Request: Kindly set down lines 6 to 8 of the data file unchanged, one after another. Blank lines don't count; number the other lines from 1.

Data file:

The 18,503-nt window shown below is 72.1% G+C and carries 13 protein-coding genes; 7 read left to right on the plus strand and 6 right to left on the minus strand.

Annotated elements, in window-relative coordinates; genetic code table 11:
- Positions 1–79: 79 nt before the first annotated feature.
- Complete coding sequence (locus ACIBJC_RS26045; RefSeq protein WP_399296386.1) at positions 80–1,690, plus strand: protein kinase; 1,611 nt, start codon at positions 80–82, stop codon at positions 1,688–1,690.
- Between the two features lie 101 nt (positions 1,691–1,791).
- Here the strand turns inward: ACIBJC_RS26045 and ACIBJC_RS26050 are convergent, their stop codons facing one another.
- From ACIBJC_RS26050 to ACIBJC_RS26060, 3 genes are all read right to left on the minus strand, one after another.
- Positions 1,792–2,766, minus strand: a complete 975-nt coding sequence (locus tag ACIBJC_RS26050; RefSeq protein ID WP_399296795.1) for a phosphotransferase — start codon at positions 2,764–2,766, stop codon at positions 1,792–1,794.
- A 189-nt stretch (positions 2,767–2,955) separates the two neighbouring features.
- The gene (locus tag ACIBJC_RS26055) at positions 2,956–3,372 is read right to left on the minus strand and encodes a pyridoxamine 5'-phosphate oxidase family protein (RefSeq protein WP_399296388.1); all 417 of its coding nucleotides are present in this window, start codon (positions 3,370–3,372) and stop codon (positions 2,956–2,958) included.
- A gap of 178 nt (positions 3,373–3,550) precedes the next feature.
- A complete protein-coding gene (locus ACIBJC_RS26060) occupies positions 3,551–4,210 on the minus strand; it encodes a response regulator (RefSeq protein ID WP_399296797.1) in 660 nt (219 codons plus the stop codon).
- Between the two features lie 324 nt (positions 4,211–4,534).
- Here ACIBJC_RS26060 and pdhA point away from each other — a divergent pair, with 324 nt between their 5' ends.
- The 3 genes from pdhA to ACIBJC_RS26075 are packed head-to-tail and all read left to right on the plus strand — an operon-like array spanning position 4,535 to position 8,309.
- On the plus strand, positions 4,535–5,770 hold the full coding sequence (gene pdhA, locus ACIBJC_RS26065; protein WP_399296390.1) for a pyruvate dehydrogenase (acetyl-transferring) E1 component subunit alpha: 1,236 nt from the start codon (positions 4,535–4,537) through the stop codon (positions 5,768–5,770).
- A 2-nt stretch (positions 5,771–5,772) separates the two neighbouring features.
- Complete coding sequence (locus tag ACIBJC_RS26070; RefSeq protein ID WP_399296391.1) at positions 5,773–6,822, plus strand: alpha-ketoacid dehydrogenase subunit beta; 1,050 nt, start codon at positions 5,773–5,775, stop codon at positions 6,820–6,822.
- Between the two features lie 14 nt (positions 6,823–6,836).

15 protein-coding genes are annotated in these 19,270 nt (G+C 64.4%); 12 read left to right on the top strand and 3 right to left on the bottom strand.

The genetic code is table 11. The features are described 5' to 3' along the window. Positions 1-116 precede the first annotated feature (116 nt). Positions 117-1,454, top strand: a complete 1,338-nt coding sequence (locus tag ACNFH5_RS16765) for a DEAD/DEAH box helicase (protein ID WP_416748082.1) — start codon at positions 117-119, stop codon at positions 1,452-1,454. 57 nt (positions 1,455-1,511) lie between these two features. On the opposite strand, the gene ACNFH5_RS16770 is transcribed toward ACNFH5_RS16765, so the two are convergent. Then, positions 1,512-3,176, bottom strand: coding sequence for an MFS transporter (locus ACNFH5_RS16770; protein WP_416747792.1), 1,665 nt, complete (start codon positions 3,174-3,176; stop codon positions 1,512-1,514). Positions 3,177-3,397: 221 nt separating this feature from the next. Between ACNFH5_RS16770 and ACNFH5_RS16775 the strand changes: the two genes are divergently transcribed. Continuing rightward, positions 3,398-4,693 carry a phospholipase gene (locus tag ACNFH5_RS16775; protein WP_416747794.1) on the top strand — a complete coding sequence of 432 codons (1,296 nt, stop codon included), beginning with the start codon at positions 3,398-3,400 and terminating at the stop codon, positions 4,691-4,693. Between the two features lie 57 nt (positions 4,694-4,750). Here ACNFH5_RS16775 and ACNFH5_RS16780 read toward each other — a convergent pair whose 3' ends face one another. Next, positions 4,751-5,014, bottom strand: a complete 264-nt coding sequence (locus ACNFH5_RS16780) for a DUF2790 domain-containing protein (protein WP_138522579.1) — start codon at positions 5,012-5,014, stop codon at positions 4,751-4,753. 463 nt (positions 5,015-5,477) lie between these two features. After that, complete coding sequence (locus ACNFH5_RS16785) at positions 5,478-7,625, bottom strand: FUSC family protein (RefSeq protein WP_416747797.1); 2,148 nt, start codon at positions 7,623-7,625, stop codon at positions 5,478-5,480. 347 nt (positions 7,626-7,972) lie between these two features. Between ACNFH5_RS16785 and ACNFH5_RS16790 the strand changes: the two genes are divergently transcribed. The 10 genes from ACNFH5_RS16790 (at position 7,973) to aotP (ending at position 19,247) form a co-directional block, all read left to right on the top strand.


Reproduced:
- Here the strand turns inward: ACIBJC_RS26045 and ACIBJC_RS26050 are convergent, their stop codons facing one another.
- From ACIBJC_RS26050 to ACIBJC_RS26060, 3 genes are all read right to left on the minus strand, one after another.
- Positions 1,792–2,766, minus strand: a complete 975-nt coding sequence (locus tag ACIBJC_RS26050; RefSeq protein ID WP_399296795.1) for a phosphotransferase — start codon at positions 2,764–2,766, stop codon at positions 1,792–1,794.